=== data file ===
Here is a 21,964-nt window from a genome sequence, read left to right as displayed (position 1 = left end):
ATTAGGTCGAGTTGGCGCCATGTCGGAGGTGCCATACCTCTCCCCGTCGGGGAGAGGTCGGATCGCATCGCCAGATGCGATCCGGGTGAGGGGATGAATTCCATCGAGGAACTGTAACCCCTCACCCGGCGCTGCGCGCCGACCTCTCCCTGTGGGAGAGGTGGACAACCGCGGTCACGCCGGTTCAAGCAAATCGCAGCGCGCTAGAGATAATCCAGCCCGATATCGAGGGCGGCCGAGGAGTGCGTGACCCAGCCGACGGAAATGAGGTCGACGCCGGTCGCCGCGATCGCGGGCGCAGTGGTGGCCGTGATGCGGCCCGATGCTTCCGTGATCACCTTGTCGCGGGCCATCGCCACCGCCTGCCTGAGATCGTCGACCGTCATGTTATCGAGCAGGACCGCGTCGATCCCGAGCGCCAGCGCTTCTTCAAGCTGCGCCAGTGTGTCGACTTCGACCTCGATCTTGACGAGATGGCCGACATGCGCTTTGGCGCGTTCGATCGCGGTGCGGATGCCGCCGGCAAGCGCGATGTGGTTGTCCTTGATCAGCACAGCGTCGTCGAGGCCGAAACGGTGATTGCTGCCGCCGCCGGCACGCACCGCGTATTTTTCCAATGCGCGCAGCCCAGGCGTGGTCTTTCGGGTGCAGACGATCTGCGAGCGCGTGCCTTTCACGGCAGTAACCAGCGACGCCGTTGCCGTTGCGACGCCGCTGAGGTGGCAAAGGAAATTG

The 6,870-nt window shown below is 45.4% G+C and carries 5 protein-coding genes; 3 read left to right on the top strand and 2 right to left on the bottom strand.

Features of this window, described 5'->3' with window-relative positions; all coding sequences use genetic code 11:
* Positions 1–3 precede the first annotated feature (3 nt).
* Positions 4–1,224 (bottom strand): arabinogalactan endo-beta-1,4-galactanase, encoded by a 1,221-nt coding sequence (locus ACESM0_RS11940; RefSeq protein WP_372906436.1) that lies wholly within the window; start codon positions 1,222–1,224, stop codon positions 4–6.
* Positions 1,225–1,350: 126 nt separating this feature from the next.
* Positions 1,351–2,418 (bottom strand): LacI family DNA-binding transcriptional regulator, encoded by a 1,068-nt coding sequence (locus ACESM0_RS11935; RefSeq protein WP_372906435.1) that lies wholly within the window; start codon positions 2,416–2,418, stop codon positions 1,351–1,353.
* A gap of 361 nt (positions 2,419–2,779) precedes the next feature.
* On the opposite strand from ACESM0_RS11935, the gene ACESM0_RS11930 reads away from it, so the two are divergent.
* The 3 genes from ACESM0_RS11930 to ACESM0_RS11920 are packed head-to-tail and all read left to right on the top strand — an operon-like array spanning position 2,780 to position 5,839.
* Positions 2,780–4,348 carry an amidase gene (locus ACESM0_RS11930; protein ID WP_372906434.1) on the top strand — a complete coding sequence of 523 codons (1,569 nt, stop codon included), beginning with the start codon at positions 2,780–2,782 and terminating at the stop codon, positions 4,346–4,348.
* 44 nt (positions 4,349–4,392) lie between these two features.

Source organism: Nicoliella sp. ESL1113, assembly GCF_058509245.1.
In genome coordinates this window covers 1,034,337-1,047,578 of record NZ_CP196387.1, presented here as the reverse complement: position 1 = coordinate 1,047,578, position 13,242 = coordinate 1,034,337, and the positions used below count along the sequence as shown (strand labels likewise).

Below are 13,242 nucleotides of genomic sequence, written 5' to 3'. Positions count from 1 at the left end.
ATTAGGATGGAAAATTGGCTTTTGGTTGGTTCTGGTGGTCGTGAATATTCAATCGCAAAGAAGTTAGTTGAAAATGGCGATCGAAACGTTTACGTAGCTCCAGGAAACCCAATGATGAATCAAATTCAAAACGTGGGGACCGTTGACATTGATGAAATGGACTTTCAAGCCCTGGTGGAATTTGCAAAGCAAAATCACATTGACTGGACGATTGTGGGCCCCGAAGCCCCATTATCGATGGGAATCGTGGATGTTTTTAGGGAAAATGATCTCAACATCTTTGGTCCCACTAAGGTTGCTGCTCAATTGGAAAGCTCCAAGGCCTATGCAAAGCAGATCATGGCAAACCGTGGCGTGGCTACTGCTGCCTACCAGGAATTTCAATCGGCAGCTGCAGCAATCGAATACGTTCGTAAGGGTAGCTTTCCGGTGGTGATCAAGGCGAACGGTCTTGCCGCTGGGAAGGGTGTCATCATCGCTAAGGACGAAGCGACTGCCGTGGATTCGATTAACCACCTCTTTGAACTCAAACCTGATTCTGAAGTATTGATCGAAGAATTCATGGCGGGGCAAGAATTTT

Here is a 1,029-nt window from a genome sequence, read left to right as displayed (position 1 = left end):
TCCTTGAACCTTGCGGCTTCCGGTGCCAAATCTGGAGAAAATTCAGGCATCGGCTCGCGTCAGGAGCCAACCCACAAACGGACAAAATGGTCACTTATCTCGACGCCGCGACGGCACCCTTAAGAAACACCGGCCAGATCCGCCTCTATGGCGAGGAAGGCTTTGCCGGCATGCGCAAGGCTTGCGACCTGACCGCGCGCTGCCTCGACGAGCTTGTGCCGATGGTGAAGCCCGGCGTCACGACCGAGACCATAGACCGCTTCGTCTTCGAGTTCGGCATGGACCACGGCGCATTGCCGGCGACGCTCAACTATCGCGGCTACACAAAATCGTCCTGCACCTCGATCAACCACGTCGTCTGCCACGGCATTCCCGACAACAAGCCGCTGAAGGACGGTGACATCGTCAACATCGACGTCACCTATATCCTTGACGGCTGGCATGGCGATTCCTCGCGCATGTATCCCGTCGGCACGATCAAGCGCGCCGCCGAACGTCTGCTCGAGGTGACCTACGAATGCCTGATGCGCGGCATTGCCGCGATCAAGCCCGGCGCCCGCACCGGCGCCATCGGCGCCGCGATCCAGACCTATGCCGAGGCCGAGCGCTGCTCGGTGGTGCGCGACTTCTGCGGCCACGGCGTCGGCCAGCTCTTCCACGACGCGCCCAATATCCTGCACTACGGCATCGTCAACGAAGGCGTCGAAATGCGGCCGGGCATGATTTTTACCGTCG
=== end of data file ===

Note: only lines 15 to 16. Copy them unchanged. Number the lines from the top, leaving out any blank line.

In genome coordinates this window covers 1,034,337-1,047,578 of record NZ_CP196387.1, presented here as the reverse complement: position 1 = coordinate 1,047,578, position 13,242 = coordinate 1,034,337, and the positions used below count along the sequence as shown (strand labels likewise).

Below are 13,242 nucleotides of genomic sequence, written 5' to 3'. Positions count from 1 at the left end.